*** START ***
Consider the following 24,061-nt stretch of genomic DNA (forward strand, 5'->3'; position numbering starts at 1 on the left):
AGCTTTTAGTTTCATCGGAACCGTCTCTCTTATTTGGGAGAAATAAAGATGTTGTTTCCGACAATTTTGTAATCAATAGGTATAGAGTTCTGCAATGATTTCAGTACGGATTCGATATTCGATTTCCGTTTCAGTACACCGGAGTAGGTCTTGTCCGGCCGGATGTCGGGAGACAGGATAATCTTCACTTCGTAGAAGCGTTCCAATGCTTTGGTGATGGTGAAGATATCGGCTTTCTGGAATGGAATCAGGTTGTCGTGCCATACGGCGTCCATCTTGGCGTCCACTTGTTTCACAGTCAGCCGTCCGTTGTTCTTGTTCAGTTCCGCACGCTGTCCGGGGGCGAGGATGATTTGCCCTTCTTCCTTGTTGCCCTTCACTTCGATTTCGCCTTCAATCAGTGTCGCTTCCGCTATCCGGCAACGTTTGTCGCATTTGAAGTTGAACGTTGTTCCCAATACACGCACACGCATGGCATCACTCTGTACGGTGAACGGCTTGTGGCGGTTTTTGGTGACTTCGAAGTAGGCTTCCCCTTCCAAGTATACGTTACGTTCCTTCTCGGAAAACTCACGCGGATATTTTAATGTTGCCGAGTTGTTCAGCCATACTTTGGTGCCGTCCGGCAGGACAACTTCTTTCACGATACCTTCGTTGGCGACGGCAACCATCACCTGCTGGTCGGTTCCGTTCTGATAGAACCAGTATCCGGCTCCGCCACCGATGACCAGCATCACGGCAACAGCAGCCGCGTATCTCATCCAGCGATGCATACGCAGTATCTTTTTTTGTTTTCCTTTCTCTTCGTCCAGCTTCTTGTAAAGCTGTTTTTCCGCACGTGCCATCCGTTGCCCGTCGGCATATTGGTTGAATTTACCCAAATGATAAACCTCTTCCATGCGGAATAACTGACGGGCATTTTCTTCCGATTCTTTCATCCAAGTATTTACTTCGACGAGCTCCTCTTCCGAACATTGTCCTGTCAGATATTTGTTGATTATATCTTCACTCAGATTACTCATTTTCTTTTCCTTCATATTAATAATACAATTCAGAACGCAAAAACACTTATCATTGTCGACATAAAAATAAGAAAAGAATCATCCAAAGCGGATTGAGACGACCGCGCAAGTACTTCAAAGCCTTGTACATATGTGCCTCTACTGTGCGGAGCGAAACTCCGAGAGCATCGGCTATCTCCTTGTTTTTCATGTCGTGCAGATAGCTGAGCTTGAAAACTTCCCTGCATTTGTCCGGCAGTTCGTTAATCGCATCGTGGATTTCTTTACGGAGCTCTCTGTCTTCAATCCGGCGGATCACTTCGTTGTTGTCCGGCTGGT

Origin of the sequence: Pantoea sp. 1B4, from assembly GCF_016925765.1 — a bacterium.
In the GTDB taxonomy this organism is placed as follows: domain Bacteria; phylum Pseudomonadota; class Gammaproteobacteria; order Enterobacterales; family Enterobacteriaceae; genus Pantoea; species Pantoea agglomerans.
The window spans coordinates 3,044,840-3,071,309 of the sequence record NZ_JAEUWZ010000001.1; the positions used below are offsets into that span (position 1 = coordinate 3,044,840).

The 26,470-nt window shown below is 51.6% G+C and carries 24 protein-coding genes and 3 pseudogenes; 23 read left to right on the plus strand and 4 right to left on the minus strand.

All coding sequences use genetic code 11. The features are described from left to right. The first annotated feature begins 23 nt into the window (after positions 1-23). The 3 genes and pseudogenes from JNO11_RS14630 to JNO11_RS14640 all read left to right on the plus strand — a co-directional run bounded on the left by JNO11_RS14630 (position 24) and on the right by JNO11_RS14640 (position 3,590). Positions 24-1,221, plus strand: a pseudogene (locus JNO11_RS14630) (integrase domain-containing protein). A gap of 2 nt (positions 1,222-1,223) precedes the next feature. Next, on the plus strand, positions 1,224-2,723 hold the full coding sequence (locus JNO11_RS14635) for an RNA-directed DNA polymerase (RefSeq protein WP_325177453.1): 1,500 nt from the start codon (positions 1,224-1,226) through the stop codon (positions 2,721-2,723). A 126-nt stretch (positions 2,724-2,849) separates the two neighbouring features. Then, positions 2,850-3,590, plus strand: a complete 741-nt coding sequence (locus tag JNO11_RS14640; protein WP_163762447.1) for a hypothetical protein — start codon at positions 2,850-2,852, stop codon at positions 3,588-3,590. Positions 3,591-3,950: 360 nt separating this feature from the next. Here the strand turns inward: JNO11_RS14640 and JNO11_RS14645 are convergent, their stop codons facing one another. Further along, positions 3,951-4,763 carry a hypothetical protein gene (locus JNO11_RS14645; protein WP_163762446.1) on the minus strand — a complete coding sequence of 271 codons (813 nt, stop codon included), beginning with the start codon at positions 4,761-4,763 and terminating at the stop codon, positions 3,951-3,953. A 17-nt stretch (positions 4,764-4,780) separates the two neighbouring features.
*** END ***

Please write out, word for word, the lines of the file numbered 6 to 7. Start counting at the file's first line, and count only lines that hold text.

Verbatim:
The 26,470-nt window shown below is 51.6% G+C and carries 24 protein-coding genes and 3 pseudogenes; 23 read left to right on the plus strand and 4 right to left on the minus strand.

All coding sequences use genetic code 11. The features are described from left to right. The first annotated feature begins 23 nt into the window (after positions 1-23). The 3 genes and pseudogenes from JNO11_RS14630 to JNO11_RS14640 all read left to right on the plus strand — a co-directional run bounded on the left by JNO11_RS14630 (position 24) and on the right by JNO11_RS14640 (position 3,590). Positions 24-1,221, plus strand: a pseudogene (locus JNO11_RS14630) (integrase domain-containing protein). A gap of 2 nt (positions 1,222-1,223) precedes the next feature. Next, on the plus strand, positions 1,224-2,723 hold the full coding sequence (locus JNO11_RS14635) for an RNA-directed DNA polymerase (RefSeq protein WP_325177453.1): 1,500 nt from the start codon (positions 1,224-1,226) through the stop codon (positions 2,721-2,723). A 126-nt stretch (positions 2,724-2,849) separates the two neighbouring features. Then, positions 2,850-3,590, plus strand: a complete 741-nt coding sequence (locus tag JNO11_RS14640; protein WP_163762447.1) for a hypothetical protein — start codon at positions 2,850-2,852, stop codon at positions 3,588-3,590. Positions 3,591-3,950: 360 nt separating this feature from the next. Here the strand turns inward: JNO11_RS14640 and JNO11_RS14645 are convergent, their stop codons facing one another. Further along, positions 3,951-4,763 carry a hypothetical protein gene (locus JNO11_RS14645; protein WP_163762446.1) on the minus strand — a complete coding sequence of 271 codons (813 nt, stop codon included), beginning with the start codon at positions 4,761-4,763 and terminating at the stop codon, positions 3,951-3,953. A 17-nt stretch (positions 4,764-4,780) separates the two neighbouring features.